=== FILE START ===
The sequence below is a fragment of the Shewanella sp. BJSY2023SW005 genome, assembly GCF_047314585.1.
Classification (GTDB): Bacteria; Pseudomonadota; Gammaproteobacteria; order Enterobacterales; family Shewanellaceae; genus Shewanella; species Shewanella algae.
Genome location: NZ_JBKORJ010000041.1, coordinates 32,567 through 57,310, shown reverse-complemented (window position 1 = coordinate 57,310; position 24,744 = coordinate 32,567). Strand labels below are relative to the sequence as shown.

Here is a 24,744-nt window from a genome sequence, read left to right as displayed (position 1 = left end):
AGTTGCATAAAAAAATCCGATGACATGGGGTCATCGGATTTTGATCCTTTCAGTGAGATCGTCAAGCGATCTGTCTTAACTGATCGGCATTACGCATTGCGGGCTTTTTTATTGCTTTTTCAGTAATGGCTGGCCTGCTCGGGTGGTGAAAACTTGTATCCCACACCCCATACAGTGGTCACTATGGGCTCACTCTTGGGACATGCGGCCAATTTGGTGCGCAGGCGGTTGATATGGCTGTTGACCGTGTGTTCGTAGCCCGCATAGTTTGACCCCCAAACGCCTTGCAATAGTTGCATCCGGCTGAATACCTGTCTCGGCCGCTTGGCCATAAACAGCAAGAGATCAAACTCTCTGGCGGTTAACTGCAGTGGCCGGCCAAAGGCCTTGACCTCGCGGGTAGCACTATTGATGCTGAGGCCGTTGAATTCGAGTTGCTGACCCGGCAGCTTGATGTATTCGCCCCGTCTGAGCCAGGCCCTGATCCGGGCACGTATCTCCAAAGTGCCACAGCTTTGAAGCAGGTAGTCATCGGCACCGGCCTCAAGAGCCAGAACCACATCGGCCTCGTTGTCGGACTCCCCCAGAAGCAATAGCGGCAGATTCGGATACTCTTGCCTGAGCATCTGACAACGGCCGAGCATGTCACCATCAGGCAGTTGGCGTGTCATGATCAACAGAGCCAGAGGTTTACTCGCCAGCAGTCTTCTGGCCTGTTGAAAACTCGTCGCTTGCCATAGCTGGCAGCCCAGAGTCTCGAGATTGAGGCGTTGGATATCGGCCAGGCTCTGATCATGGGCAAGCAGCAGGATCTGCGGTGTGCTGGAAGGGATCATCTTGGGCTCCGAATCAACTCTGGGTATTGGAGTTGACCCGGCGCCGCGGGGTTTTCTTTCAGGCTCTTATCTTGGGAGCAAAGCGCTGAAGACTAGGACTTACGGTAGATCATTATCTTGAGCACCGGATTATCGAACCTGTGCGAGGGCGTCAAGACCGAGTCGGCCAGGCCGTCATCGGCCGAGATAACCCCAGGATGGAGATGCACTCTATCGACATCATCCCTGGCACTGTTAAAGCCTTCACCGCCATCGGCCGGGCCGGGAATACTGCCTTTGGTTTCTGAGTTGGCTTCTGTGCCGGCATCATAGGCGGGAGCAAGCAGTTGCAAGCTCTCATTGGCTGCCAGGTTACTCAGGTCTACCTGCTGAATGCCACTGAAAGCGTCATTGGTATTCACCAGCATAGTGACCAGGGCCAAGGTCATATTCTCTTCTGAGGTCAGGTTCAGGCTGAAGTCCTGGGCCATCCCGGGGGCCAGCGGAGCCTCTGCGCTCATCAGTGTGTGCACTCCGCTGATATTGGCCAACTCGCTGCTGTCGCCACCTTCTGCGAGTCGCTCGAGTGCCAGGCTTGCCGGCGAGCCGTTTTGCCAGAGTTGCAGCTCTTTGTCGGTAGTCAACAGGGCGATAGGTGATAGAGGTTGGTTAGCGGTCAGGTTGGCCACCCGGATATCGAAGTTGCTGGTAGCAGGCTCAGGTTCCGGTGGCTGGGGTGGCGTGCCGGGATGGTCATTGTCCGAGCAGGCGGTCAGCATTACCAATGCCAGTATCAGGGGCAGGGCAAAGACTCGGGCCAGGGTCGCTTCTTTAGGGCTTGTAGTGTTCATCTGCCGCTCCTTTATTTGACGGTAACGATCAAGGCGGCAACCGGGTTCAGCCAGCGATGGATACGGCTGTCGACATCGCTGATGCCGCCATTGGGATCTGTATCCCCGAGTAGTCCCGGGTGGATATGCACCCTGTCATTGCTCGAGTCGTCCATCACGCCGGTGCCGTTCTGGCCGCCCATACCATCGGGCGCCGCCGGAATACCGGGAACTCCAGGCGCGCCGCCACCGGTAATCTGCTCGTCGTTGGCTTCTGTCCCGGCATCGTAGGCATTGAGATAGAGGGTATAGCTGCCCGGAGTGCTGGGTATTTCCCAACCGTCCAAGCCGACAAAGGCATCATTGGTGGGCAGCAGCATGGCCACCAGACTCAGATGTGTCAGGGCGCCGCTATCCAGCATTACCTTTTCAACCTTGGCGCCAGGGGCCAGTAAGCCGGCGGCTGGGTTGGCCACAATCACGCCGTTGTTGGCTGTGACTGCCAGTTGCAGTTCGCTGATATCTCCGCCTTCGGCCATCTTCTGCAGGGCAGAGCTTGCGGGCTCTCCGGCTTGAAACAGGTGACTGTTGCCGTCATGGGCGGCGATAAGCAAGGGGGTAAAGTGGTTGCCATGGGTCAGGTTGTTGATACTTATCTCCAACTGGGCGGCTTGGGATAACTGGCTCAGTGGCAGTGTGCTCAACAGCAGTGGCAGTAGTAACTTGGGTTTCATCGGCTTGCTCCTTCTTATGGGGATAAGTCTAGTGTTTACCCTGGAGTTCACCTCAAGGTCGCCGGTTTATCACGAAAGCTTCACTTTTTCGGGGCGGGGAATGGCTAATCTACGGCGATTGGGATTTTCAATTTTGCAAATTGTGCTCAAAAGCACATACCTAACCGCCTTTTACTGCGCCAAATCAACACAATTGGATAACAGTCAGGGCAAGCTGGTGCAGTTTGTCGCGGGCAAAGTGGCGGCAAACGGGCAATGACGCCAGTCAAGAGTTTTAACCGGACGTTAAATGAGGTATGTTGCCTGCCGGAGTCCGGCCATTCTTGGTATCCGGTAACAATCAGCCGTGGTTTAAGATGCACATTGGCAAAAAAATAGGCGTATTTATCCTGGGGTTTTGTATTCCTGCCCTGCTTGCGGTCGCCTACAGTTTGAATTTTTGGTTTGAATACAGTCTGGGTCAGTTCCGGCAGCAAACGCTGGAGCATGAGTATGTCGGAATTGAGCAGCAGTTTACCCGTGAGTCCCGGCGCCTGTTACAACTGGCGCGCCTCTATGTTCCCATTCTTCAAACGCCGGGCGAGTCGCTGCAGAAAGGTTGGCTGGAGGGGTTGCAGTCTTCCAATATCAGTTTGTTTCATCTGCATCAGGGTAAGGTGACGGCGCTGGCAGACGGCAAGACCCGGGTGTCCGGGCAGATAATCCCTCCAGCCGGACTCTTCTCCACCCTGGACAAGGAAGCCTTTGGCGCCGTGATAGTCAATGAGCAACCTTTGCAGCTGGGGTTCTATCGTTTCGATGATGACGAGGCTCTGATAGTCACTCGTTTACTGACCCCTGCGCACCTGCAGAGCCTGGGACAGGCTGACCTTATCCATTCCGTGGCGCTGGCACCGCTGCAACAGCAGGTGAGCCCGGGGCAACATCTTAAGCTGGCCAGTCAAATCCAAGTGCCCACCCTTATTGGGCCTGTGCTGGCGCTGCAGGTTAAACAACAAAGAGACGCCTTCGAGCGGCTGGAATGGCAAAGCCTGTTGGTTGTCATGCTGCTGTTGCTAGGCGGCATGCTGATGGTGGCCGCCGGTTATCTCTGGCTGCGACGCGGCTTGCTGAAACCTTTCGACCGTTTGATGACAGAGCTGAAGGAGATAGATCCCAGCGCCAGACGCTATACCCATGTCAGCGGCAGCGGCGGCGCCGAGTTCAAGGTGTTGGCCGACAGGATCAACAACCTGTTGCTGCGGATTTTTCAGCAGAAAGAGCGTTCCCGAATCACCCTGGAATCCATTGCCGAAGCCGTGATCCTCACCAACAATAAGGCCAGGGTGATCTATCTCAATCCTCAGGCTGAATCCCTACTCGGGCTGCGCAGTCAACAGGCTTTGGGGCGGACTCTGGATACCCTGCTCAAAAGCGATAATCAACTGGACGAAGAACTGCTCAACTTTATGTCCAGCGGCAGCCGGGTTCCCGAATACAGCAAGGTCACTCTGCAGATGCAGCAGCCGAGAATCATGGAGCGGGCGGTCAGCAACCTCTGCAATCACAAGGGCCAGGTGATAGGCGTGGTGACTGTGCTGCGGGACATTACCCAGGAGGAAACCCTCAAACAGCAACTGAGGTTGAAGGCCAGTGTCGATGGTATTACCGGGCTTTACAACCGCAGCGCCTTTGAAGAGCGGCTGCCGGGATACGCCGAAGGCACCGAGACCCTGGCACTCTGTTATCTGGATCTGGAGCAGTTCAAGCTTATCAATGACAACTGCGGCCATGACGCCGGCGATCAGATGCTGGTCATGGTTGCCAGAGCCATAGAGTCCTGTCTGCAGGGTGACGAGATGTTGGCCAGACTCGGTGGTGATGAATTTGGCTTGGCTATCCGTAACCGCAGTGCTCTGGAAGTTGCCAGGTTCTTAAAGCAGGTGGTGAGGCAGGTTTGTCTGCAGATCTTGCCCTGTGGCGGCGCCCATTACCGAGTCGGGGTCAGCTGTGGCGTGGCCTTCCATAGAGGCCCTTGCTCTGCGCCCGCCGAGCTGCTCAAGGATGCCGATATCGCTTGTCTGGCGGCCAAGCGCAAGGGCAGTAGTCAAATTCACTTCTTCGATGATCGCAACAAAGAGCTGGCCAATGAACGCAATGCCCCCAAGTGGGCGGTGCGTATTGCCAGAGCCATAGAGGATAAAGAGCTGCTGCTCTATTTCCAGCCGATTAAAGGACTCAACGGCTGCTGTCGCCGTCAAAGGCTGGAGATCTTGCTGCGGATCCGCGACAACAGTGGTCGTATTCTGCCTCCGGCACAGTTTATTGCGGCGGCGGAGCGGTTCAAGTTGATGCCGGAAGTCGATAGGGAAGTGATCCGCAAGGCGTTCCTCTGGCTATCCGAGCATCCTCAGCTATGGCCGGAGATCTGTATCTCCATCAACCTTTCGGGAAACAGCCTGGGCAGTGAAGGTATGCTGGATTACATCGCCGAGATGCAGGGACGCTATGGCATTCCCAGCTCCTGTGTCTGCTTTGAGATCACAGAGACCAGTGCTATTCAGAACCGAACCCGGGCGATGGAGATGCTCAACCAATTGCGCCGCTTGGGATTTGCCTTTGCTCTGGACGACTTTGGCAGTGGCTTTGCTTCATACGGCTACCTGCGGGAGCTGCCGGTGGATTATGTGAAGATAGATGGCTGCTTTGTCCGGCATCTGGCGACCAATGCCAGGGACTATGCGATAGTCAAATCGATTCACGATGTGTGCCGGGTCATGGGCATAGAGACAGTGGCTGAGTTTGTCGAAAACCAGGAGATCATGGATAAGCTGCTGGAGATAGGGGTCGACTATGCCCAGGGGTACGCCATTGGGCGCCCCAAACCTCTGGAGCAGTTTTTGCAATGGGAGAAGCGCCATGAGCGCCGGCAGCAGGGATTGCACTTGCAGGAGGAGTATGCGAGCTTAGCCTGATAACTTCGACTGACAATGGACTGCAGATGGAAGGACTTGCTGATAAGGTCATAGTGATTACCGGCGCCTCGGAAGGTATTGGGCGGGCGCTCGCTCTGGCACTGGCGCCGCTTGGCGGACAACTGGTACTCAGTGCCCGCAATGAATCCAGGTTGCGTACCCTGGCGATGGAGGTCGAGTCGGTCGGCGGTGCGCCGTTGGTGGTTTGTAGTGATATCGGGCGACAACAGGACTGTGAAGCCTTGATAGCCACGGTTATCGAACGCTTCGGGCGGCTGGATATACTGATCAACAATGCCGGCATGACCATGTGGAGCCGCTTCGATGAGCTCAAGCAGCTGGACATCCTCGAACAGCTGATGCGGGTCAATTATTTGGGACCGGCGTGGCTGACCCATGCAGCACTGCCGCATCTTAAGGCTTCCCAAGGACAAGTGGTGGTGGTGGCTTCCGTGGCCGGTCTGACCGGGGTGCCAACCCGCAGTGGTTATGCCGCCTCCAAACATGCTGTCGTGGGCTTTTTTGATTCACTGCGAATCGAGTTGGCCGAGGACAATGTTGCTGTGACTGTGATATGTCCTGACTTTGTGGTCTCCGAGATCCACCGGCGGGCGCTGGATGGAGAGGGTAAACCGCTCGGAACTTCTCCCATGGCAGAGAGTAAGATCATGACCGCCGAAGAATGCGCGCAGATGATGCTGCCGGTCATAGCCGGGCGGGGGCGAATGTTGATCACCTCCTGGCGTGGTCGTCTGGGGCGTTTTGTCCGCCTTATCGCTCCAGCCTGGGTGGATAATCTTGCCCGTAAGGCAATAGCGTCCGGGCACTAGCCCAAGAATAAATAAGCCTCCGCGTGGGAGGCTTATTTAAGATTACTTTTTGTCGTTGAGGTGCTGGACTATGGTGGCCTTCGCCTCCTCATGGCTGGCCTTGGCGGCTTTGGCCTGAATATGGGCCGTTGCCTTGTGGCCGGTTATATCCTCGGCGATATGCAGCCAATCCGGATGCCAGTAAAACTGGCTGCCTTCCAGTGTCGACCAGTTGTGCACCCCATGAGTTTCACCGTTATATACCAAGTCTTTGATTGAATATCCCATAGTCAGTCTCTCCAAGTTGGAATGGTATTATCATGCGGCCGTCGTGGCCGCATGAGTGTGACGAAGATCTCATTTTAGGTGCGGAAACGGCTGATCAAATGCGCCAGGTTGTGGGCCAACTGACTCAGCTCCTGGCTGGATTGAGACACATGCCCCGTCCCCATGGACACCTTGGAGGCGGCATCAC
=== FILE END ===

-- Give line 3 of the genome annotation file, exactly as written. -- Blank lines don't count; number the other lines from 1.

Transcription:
Genome location: NZ_JBKORJ010000041.1, coordinates 32,567 through 57,310, shown reverse-complemented (window position 1 = coordinate 57,310; position 24,744 = coordinate 32,567). Strand labels below are relative to the sequence as shown.